Why the Premier is still silent on Universal Medicine
NSW Premier Gladys Berejiklian has been tight-lipped on concerns about the ongoing operation of a "socially harmful cult" on the Northern Rivers.
Ms Berejiklian recently visited the region and spoke of community safety as she repeated a prior announcement of $8.2 million for Lismore flood mitigation.
But she has not addressed concerns about a Goonellabah-based complementary health group found to have made misleading healing claims and to prey on cancer patients.
Universal Medicine founder, Serge Benhayon, was last year found by a Supreme Court jury to be "the leader of a socially harmful cult", a "charlatan", and to have "an indecent interest in young girls".
This finding was part of Mr Benhayon's failed defamation case against former client and blogger, Esther Rockett.
A spokesman for the Premier said she backed action taken by NSW Health Minister Brad Hazzard.
Mr Hazzard last year made a direction that NSW Health ban all associations between local health districts and Universal Medicine.
"The Premier supported the interventions of the ministers for Health and Family and Community Services on this matter and expected the same of other departments," the spokesman said.
He did not address questions on what else was being done to protect NSW residents from the group, which the jury found "preys on cancer patients" and "engages in dishonest healing practises" based on Mr Benhayon's "bogus healing claims", saying it was "not appropriate for the Premier to comment on decisions of the courts".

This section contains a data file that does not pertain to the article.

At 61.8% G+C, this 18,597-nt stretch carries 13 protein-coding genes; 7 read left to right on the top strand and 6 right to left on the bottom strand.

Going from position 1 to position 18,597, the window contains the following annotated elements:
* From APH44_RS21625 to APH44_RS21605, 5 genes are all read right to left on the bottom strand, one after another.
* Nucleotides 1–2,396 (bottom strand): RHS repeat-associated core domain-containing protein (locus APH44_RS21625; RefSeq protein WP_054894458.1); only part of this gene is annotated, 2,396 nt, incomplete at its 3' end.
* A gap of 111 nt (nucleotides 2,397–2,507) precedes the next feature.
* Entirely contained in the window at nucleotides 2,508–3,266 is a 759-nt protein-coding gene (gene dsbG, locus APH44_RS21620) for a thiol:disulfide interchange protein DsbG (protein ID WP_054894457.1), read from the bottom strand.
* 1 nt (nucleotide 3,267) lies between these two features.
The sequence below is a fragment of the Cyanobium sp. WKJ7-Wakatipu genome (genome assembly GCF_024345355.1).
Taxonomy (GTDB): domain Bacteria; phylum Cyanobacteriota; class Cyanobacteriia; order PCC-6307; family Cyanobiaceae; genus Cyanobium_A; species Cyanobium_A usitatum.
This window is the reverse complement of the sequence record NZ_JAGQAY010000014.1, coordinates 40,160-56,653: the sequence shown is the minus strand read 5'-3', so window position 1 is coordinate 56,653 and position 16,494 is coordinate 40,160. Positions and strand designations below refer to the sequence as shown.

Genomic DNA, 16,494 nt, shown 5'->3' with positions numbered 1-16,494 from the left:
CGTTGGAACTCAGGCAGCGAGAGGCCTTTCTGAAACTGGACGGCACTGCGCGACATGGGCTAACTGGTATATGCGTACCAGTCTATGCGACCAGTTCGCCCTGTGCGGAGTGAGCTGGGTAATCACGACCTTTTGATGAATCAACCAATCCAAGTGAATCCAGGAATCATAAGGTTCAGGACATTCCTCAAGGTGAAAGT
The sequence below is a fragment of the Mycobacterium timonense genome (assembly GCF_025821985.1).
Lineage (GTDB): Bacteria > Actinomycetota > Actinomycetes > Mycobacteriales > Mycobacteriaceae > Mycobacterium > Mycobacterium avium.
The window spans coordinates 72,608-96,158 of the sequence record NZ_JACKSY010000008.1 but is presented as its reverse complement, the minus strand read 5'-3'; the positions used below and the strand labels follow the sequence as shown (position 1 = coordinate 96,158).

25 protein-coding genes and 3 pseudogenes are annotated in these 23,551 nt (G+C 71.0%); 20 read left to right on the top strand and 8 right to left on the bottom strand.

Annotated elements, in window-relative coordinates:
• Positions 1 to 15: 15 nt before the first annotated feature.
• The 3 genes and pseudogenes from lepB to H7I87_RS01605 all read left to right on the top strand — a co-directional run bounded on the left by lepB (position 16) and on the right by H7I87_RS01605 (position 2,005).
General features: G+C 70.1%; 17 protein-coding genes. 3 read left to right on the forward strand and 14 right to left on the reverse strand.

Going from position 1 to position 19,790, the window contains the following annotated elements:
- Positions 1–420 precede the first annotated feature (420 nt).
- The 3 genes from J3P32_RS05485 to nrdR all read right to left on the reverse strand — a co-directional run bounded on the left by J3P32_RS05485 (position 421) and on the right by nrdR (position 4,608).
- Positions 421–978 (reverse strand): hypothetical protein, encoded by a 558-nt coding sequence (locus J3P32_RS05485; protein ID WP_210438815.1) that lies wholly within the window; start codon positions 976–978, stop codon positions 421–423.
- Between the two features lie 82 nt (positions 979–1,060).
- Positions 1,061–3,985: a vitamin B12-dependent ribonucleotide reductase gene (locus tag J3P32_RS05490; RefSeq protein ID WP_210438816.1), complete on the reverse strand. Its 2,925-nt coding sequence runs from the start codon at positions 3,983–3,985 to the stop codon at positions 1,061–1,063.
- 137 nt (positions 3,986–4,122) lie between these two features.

A 2014 report from the NSW Health Care Complaints Commission acknowledged the commissioner had received complaints about Universal Medicine treatments.
One doctor, thoracic physician Samuel Kim, was found guilty of unsatisfactory professional conduct in 2017 after he referred a Ballina woman to a UM practitioner.
The HCCC is further investigating a number of complaints about UM practitioners.
Mr Benhayon has not responded to numerous requests for comment regarding the jury's verdict and any action taken against UM affiliated since it was handed down.
The Department of Family and Community Services has declined to comment further after it was revealed last November children under their care had been referred to Universal Medicine treatments and events.
There were also allegations a Lismore-based FACS employee had ties to Universal Medicine.
At the time, FACS confirmed it had referred the allegations to the Office of the Children's Guardian.
That department had not provided further details on any investigation into the allegations.
A spokesperson told The Northern Star Universal Medicine had never been involved in out-of-home care and adoption services in NSW.
But the concerns raised about children under FACS care related only to one employee's alleged affiliation with UM and the alleged referral of children to UM practitioners and events.
Neither department has confirmed whether any investigation into the complaints has concluded, whether any findings were made or whether any children under FACS care could still be referred to UM-related treatments.